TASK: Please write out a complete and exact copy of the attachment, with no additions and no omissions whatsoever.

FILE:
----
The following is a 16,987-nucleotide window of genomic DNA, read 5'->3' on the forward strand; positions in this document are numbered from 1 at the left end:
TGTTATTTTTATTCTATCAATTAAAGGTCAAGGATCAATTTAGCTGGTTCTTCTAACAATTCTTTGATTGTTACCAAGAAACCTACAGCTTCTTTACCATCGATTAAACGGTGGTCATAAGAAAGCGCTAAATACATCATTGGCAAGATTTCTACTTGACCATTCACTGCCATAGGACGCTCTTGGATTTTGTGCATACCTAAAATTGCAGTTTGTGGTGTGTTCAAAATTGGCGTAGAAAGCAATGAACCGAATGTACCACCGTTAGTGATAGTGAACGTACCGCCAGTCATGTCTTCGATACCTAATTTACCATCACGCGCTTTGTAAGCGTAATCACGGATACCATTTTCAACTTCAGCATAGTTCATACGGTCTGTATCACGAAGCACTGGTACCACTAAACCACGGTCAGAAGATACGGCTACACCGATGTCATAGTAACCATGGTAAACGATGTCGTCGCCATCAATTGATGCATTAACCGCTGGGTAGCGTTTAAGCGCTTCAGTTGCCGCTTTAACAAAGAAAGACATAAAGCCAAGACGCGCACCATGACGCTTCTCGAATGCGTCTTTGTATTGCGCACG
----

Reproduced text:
The following is a 16,987-nucleotide window of genomic DNA, read 5'->3' on the forward strand; positions in this document are numbered from 1 at the left end:
TGTTATTTTTATTCTATCAATTAAAGGTCAAGGATCAATTTAGCTGGTTCTTCTAACAATTCTTTGATTGTTACCAAGAAACCTACAGCTTCTTTACCATCGATTAAACGGTGGTCATAAGAAAGCGCTAAATACATCATTGGCAAGATTTCTACTTGACCATTCACTGCCATAGGACGCTCTTGGATTTTGTGCATACCTAAAATTGCAGTTTGTGGTGTGTTCAAAATTGGCGTAGAAAGCAATGAACCGAATGTACCACCGTTAGTGATAGTGAACGTACCGCCAGTCATGTCTTCGATACCTAATTTACCATCACGCGCTTTGTAAGCGTAATCACGGATACCATTTTCAACTTCAGCATAGTTCATACGGTCTGTATCACGAAGCACTGGTACCACTAAACCACGGTCAGAAGATACGGCTACACCGATGTCATAGTAACCATGGTAAACGATGTCGTCGCCATCAATTGATGCATTAACCGCTGGGTAGCGTTTAAGCGCTTCAGTTGCCGCTTTAACAAAGAAAGACATAAAGCCAAGACGCGCACCATGACGCTTCTCGAATGCGTCTTTGTATTGCGCACG